Somewhere along the way Bud Selig lost the meaning. Sometime between his halcyon college days (UW ‘56) and tenure as MLB’s big kahuna he lost his love for baseball.
It’s a surprising turnabout given how his early years read.
Like so many others during America’s radio days the young Bud joined that burgeoning class of folk known as sporting fans, often attending minor league contests with his Mom in Milwaukee (Brewers AA) (and being treated to the Casey Stengel show for a brief time (’44) before the Yankees beckoned). Those were the days when the NFL was still a niche, ballparks welcomed the working class and every boy dreamed of being the next Babe Ruth, Bob Feller or Jackie Robinson.
But apart from holding firm on the Pete Rose ban most of Bud’s actions as Commish have been designed almost exclusively to add millions to the coffers of the game’s elite.
Whether it’s banishing day-games from post-season to maximize TV revenue or fostering an owner mentality that prices middle / low-income fans right outta’ the stadium ($12 dogs & $40 bleachers), Bud Selig’s reign will be remembered for its unprecedented profits, playoff expansion, PEDs and baseball losing its title (to the NFL) as America’s top sport.
Other notable Selig-era developments:
No doubt each Commissioner since Landis considered the move, and no doubt each decided against it because the benefit is ephemeral. The initial excitement is short-lived while it weakens the League rivalry which had been pretty intense.
Home Run Derby:
Spawned by the power-surge from PEDs, the Home Run Derby is a vestige best forgotten. It’s turned the All Star Game it precedes into an anti-climatic event that the kids don‘t even watch. But it’s this exhibition (which should be a respite for the players) that determines World Series home field. Probably Selig’s single worst decision at the helm.
You don’t have to be an old-school purist to see how replay-delay can make sport-watching excruciatingly painful while it stymies momentum. But as long as on-field calls are scrutinized, replay will be necessary. Selig’s patient, targeted implementation of limited replay has shown intelligence, verve and respect for the game. Kudos.
Elias Record Book:
No sport values its statistics and records like baseball. Theories abound as to why. MLB can ill afford to lose its touchstone (a trusted record book) to the ill-effects of PEDs. If it means asterisks and broad delineations, so be it. Inaction is no solution.
Bud didn’t usher-in the latest version of greed that’s swept the nation. The six shots that rang out in Dealey Plaza on 11-22-63 likely did that. But then Allan Huber Selig didn’t do anything to moderate baseball’s money-grab, either.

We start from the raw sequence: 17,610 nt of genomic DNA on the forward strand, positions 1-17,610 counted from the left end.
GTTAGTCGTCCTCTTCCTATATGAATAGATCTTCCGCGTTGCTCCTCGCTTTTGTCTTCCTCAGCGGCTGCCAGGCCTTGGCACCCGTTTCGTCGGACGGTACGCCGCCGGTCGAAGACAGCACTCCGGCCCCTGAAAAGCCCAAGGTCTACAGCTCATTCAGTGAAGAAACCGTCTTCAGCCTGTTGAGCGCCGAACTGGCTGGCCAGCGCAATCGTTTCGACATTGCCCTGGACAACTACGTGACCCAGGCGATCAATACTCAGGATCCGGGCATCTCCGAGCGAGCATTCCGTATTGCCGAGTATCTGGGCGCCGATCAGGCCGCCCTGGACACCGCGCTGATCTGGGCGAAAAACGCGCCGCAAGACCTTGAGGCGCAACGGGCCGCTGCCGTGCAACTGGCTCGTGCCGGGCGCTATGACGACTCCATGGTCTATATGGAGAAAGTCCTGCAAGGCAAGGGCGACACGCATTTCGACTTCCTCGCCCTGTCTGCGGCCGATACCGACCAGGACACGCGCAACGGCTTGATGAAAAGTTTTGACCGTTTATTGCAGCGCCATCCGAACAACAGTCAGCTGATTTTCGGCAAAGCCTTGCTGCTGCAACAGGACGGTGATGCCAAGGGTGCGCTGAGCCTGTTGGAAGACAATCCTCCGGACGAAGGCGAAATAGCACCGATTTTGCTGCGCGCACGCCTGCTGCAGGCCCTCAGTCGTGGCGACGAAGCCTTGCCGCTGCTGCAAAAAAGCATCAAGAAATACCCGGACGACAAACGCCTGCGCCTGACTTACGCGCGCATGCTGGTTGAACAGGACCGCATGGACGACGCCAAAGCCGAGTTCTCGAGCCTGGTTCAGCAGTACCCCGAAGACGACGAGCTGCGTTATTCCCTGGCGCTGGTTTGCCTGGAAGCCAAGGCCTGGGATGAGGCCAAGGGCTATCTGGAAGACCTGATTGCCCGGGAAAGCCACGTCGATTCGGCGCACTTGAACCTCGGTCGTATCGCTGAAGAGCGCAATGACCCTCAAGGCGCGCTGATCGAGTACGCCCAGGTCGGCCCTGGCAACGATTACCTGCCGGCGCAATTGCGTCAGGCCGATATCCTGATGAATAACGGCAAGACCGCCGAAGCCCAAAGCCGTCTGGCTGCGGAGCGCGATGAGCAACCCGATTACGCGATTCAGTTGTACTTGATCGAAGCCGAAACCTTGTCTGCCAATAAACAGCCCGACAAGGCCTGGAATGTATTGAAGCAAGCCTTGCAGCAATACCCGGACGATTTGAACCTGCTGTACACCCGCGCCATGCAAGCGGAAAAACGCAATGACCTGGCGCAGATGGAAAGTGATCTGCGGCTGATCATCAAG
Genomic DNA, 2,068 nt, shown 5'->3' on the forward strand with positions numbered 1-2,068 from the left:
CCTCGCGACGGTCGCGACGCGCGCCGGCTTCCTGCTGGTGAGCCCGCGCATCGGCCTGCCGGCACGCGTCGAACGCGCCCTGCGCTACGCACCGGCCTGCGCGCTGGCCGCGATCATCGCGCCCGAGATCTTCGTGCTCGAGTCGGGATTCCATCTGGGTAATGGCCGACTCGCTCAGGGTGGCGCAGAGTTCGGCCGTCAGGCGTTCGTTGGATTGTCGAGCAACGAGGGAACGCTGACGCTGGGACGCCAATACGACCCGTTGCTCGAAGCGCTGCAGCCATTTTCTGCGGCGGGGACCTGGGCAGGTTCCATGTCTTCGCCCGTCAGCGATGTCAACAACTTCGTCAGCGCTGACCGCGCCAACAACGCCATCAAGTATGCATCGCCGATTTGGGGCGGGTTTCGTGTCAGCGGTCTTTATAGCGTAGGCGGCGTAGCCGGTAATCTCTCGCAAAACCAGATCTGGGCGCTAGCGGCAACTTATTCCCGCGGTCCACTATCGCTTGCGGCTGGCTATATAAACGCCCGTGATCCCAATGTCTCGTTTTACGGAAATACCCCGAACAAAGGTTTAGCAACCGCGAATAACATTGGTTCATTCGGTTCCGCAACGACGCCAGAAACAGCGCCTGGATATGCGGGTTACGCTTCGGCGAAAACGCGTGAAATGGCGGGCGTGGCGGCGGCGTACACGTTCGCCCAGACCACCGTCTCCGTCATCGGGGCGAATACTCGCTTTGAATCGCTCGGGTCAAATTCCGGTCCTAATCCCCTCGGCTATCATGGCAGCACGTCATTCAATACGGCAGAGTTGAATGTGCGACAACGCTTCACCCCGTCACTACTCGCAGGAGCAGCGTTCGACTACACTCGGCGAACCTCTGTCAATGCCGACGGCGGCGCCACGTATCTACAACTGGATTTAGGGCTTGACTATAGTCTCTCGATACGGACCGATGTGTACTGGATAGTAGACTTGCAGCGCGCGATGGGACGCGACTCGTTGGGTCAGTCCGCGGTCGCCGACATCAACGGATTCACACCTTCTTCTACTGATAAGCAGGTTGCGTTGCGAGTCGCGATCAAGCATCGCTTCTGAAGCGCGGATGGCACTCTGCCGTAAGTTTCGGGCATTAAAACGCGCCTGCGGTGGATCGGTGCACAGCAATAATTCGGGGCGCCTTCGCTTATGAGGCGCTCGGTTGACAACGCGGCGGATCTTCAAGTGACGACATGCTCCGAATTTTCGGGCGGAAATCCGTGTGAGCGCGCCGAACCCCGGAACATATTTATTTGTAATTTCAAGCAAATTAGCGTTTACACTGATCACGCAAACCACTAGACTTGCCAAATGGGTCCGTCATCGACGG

And yet somewhere deep in the recesses of Bud’s heart a flicker of memory has been burning. A remembrance of the reasons why he came to love baseball in the first place.
Fanned by Roger Goodell’s player-panned efforts to draw blood in the NFL’s recent money war (for ‘11 testing), the flicker grew into a hearty flame. Not to be outdone by the NFL again Selig worked overtime to ensure MLB would be the first to come clean.
Last week MLB player & owner reps announced they’d reached an agreement on a new CBA that would run through 2016 (pending a final rank & file vote).
Getting most of the ink has been the planned expansion of playoffs, replay and market competition (luxury tax). All of it small potatoes.
The biggest story is the news that baseball will begin drawing blood in 2012 to test for HGH and other performance enhancing drugs.
To say it’s been long in coming is an understatement. And to say it’s a done-deal would be premature, given how DeMaurice Smith and NFL players cravenly backed-off their own concession to blood-testing when the NFL agreement was announced in August.
Like the man in the Oval Office, Bud too has a bully-pulpit. If players vote to cut & run from real testing Selig can make his voice heard. America won’t lose sleep over PEDs (See; NFL) but if players are called-out for chickening-out fandom will take notice.
He has one more season to forge his legacy. Bud Selig can depart as Mr. Moneybags, remembered only as the man who made his friends a lot o’ loot and watched-by as PEDs nearly destroyed baseball and tarnished its bible (Elias); or, he can go out as the fiscally-savvy, forward-thinking Commissioner who (eventually) became the game’s savior.
Go for the gusto, Bud. It’s what made Milwaukee famous.
About the Author
Written by Steven Keys
A native of the old Northwest Territory (IL), my wife and I have lived in four Midwestern states and Arizona. Today we live in Duluth, Georgia. I have a history / legal background.